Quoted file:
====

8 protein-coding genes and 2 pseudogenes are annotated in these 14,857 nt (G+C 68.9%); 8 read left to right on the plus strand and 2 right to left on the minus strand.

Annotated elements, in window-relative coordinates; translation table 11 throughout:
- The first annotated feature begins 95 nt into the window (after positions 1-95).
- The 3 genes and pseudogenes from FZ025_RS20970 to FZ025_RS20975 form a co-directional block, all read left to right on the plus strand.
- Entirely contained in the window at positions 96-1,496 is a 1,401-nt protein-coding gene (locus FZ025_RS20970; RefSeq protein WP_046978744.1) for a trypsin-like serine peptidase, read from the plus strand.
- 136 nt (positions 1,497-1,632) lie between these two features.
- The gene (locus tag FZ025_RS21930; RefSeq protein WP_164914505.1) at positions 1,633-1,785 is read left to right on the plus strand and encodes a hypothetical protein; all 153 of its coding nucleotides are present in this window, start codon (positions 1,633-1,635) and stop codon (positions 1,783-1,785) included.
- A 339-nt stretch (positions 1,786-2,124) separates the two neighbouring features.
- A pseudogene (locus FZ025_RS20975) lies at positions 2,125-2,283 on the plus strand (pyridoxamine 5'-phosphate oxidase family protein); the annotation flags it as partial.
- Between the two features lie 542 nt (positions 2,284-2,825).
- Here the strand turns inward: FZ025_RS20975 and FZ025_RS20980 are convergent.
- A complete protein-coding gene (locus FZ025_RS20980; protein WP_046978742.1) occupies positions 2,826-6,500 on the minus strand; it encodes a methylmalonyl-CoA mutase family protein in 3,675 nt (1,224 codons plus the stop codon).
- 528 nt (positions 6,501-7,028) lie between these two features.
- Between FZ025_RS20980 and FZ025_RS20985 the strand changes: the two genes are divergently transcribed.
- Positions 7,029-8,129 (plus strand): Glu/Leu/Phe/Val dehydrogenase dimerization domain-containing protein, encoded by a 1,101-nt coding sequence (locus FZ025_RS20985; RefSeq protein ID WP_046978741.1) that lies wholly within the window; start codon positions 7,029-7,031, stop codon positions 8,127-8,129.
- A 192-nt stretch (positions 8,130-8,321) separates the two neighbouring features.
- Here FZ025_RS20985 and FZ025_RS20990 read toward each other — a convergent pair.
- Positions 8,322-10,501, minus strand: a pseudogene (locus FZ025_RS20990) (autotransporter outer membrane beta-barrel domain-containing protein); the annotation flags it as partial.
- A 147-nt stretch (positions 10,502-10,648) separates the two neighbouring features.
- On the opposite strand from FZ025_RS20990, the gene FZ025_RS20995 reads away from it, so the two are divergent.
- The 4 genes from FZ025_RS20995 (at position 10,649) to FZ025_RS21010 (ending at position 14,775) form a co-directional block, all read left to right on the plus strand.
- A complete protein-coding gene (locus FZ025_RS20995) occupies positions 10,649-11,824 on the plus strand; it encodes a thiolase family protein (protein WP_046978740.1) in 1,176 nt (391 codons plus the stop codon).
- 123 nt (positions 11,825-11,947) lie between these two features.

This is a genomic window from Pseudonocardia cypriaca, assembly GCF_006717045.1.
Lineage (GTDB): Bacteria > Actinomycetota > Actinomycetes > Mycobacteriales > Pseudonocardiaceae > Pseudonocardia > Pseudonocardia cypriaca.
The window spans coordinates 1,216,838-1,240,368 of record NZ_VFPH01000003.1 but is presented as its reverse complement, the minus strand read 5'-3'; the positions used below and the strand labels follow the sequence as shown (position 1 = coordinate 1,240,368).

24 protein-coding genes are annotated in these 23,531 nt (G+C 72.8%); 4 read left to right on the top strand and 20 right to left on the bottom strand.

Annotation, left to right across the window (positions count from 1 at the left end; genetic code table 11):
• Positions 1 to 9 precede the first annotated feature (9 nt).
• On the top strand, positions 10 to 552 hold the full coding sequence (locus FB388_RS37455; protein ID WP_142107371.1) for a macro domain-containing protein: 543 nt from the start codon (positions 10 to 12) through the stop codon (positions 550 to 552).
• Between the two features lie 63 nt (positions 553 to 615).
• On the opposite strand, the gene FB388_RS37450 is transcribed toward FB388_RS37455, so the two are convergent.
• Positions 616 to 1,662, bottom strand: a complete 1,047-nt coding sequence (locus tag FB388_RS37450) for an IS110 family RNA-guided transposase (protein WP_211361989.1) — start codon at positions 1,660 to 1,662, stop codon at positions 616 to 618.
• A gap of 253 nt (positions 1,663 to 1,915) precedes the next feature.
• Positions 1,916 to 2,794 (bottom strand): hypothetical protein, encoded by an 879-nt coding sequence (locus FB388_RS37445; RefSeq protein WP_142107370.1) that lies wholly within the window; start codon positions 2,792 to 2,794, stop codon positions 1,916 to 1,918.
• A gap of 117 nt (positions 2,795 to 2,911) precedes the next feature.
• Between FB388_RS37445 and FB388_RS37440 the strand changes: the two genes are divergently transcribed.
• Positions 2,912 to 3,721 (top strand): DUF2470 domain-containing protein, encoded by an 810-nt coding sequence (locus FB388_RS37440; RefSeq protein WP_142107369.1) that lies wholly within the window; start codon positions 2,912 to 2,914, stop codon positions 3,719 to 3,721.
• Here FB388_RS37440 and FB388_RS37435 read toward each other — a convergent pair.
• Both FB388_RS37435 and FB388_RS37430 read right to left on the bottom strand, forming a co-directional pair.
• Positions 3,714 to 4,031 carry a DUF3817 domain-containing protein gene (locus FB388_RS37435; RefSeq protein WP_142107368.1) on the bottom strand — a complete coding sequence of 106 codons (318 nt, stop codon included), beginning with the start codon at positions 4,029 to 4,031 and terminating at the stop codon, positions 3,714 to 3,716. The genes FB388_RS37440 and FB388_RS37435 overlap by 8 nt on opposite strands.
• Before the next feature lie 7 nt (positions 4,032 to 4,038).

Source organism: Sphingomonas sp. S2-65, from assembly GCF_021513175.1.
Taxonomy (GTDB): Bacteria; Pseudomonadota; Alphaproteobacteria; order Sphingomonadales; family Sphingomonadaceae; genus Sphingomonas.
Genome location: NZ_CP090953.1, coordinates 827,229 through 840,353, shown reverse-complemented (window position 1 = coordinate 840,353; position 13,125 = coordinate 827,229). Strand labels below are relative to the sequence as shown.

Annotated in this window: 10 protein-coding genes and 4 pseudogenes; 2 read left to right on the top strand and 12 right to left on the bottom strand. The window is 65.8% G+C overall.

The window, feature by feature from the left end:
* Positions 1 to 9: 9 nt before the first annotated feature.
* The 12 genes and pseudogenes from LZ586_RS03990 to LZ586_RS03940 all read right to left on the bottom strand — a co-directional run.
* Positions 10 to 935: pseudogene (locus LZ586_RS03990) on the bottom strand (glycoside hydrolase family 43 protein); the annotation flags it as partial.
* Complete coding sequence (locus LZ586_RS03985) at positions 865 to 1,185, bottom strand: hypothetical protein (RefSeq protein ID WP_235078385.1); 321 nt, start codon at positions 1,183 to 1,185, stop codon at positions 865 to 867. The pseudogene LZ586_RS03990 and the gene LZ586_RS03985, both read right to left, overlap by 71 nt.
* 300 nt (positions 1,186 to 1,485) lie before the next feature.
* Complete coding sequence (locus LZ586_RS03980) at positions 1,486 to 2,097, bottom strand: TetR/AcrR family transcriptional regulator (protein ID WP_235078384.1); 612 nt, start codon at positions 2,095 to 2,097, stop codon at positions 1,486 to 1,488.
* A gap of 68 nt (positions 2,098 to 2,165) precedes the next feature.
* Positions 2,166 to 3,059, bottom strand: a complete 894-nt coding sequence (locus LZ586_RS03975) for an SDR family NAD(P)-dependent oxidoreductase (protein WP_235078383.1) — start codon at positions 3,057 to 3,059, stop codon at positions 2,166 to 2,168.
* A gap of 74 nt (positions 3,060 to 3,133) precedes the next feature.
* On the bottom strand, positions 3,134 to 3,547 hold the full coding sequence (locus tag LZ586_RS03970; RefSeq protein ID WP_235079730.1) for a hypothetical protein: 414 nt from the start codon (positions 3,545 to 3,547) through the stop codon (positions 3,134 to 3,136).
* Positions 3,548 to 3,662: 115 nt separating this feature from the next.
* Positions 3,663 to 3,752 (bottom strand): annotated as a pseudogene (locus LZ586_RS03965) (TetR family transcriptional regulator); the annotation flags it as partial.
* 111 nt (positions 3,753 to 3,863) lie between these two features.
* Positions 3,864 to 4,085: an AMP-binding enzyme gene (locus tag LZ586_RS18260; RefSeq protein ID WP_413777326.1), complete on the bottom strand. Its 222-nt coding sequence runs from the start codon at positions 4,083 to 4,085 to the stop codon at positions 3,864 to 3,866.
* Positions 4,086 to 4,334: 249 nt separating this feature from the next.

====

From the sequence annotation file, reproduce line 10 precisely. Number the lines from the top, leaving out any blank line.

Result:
- Between the two features lie 542 nt (positions 2,284-2,825).